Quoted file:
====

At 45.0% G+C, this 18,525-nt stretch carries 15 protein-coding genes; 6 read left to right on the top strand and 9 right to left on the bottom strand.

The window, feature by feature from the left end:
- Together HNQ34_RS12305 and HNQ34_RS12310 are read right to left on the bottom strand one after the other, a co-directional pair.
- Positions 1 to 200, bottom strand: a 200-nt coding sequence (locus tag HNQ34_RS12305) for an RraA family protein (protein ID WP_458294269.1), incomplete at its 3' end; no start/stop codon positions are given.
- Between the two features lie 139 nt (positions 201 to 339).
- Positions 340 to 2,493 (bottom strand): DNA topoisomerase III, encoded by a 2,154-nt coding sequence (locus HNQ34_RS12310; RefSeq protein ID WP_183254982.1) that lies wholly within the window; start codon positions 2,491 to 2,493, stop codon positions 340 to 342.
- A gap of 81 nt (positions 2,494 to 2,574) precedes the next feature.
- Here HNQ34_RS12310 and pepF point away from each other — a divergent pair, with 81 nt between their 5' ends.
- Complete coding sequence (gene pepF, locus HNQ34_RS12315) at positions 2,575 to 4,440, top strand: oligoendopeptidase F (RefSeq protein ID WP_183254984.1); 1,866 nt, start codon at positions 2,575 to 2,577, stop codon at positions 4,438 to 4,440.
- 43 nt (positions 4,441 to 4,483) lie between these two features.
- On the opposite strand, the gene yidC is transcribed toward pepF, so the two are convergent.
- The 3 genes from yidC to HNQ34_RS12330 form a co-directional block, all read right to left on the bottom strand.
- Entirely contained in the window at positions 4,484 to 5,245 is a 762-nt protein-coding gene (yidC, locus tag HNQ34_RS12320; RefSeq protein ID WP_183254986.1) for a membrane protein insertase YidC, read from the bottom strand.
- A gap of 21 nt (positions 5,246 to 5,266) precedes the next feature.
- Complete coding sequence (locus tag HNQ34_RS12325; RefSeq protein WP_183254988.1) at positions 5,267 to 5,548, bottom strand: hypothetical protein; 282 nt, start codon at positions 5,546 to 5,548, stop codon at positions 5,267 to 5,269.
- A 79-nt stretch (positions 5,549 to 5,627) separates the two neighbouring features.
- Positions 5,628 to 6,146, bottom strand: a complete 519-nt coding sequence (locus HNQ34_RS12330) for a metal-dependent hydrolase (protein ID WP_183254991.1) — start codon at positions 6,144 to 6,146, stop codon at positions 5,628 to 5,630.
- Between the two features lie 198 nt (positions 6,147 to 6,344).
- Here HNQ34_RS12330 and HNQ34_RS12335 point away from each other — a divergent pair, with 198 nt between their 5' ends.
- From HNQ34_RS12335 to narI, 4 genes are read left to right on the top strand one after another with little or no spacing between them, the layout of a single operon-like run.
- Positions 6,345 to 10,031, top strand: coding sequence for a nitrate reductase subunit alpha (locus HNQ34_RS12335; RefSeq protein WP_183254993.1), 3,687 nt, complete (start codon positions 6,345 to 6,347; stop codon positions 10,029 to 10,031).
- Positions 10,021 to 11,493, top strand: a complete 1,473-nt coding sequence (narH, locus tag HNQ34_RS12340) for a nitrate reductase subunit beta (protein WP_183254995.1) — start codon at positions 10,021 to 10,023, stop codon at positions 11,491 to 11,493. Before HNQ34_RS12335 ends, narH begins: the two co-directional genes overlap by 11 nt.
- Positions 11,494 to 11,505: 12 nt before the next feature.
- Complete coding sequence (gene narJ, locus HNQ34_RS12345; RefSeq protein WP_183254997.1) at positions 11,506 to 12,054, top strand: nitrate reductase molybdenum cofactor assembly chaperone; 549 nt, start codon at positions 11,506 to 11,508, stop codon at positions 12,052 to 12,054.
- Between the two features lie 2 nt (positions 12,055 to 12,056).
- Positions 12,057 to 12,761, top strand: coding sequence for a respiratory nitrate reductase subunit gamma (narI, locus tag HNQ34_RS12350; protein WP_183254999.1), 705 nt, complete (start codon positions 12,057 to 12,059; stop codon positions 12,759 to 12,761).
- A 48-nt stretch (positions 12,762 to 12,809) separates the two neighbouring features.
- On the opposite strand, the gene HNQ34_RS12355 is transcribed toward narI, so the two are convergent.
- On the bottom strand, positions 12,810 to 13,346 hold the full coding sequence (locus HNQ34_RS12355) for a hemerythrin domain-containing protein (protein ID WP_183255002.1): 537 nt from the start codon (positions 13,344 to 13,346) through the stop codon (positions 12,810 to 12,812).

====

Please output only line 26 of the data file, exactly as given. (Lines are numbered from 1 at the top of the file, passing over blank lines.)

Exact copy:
- Positions 12,057 to 12,761, top strand: coding sequence for a respiratory nitrate reductase subunit gamma (narI, locus tag HNQ34_RS12350; protein WP_183254999.1), 705 nt, complete (start codon positions 12,057 to 12,059; stop codon positions 12,759 to 12,761).